Patagonia, a leader in corporate responsibility, is an excellent example of how environmental and social sustainability can reinforce each other. The company built its brand around nature and protecting the outdoors, but has also woven social impact into its identity, working hard to make sure its clothing is not produced in sweatshops. It follows a specific vetting approach when considering new factories and has implemented initiatives providing workers with fair wages, subsidized childcare, and flexible work schedules.
Patagonia also works closely with its suppliers to ensure they can meet both social and environmental standards, in addition to product quality standards and business metrics like price and capacity. These efforts are integrated across the company, with the emphasis on social issues going back almost two decades to when Patagonia established the role of a manager entirely focused on social responsibility. One critical piece of their success is that company leadership is 100% behind the cause.
Businesses Can and Should Build on Environmental Success to Do Social Good
Given the serious environmental and social crises our society continues to face, from climate change and water scarcity to human rights and gender equity, we must begin to value all three dimensions of the triple bottom line. A comprehensive vision of sustainability protects not just the natural world but the human workers, consumers, and communities who live in it.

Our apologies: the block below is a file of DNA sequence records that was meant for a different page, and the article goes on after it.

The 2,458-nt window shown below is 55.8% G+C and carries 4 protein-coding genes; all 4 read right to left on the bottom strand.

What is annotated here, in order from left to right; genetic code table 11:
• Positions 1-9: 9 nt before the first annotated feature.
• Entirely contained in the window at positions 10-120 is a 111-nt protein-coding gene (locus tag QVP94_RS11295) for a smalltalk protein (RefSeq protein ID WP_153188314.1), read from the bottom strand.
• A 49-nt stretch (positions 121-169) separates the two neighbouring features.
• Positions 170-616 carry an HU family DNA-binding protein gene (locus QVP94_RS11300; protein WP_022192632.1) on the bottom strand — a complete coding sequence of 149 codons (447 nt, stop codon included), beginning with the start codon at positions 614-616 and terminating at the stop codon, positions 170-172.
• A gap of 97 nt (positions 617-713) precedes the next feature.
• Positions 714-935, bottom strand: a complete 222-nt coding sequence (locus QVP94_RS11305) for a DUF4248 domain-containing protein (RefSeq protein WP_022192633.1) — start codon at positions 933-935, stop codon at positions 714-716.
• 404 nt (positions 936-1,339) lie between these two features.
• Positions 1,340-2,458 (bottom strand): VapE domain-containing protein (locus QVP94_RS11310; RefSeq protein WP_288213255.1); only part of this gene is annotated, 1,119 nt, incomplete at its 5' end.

We should look for ways to harness and amplify the spillover from green to good. Companies should create multidisciplinary, boundary-spanning corporate social responsibility teams to increase this cross-pollination. Nongovernmental organizations, policymakers, and certifying groups should expand their sustainability lens to incorporate the good as well as the green. Consumers should do the same, creating pressure for companies to take the lessons they’ve learned from becoming more environmentally friendly and apply them to urgent social issues.
The most important finding from my research is that environmental and social sustainability are not in competition, but in fact mutually reinforce one another. An increasing amount of research also suggests that they both bolster financial profitability in the long run, making the case for the harmony of a true triple bottom line.
Tobias Schoenherr is the Hoagland-Metzler Endowed Professor of Purchasing and Supply Management in the Eli Broad College of Business at Michigan State University. Recently recognized as one of the top 10 thought leaders worldwide in supply chain management research, he is an award-winning teacher and scholar focusing on sourcing, including environmentally and socially responsible supply chains.